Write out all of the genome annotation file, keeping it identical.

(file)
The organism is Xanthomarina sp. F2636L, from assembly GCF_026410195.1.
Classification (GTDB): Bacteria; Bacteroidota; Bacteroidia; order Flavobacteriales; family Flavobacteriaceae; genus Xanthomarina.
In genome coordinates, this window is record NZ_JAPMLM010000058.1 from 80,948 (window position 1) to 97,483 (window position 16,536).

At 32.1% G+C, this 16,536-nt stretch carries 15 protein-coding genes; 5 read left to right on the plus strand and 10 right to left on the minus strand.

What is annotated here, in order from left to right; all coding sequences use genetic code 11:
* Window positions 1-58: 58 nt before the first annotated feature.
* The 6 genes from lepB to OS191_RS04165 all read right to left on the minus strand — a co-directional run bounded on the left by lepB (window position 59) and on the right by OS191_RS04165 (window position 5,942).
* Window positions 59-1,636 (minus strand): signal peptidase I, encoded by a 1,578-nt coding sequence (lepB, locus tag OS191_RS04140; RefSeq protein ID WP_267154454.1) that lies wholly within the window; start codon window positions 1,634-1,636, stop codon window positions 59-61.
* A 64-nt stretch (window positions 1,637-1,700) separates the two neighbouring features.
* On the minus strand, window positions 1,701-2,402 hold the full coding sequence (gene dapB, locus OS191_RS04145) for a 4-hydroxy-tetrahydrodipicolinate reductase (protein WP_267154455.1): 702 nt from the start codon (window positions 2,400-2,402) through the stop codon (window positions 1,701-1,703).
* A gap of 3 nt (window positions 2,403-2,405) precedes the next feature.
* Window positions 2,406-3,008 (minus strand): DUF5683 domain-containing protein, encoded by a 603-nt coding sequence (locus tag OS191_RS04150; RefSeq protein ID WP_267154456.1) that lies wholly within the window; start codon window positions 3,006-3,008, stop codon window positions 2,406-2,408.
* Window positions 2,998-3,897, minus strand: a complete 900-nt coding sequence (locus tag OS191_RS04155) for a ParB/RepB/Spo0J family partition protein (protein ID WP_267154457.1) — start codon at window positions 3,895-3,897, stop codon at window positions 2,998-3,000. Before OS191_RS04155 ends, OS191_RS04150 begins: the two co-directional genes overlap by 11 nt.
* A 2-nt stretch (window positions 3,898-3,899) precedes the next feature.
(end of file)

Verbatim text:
The organism is Xanthomarina sp. F2636L, from assembly GCF_026410195.1.
Classification (GTDB): Bacteria; Bacteroidota; Bacteroidia; order Flavobacteriales; family Flavobacteriaceae; genus Xanthomarina.
In genome coordinates, this window is record NZ_JAPMLM010000058.1 from 80,948 (window position 1) to 97,483 (window position 16,536).

At 32.1% G+C, this 16,536-nt stretch carries 15 protein-coding genes; 5 read left to right on the plus strand and 10 right to left on the minus strand.

What is annotated here, in order from left to right; all coding sequences use genetic code 11:
* Window positions 1-58: 58 nt before the first annotated feature.
* The 6 genes from lepB to OS191_RS04165 all read right to left on the minus strand — a co-directional run bounded on the left by lepB (window position 59) and on the right by OS191_RS04165 (window position 5,942).
* Window positions 59-1,636 (minus strand): signal peptidase I, encoded by a 1,578-nt coding sequence (lepB, locus tag OS191_RS04140; RefSeq protein ID WP_267154454.1) that lies wholly within the window; start codon window positions 1,634-1,636, stop codon window positions 59-61.
* A 64-nt stretch (window positions 1,637-1,700) separates the two neighbouring features.
* On the minus strand, window positions 1,701-2,402 hold the full coding sequence (gene dapB, locus OS191_RS04145) for a 4-hydroxy-tetrahydrodipicolinate reductase (protein WP_267154455.1): 702 nt from the start codon (window positions 2,400-2,402) through the stop codon (window positions 1,701-1,703).
* A gap of 3 nt (window positions 2,403-2,405) precedes the next feature.
* Window positions 2,406-3,008 (minus strand): DUF5683 domain-containing protein, encoded by a 603-nt coding sequence (locus tag OS191_RS04150; RefSeq protein ID WP_267154456.1) that lies wholly within the window; start codon window positions 3,006-3,008, stop codon window positions 2,406-2,408.
* Window positions 2,998-3,897, minus strand: a complete 900-nt coding sequence (locus tag OS191_RS04155) for a ParB/RepB/Spo0J family partition protein (protein ID WP_267154457.1) — start codon at window positions 3,895-3,897, stop codon at window positions 2,998-3,000. Before OS191_RS04155 ends, OS191_RS04150 begins: the two co-directional genes overlap by 11 nt.
* A 2-nt stretch (window positions 3,898-3,899) precedes the next feature.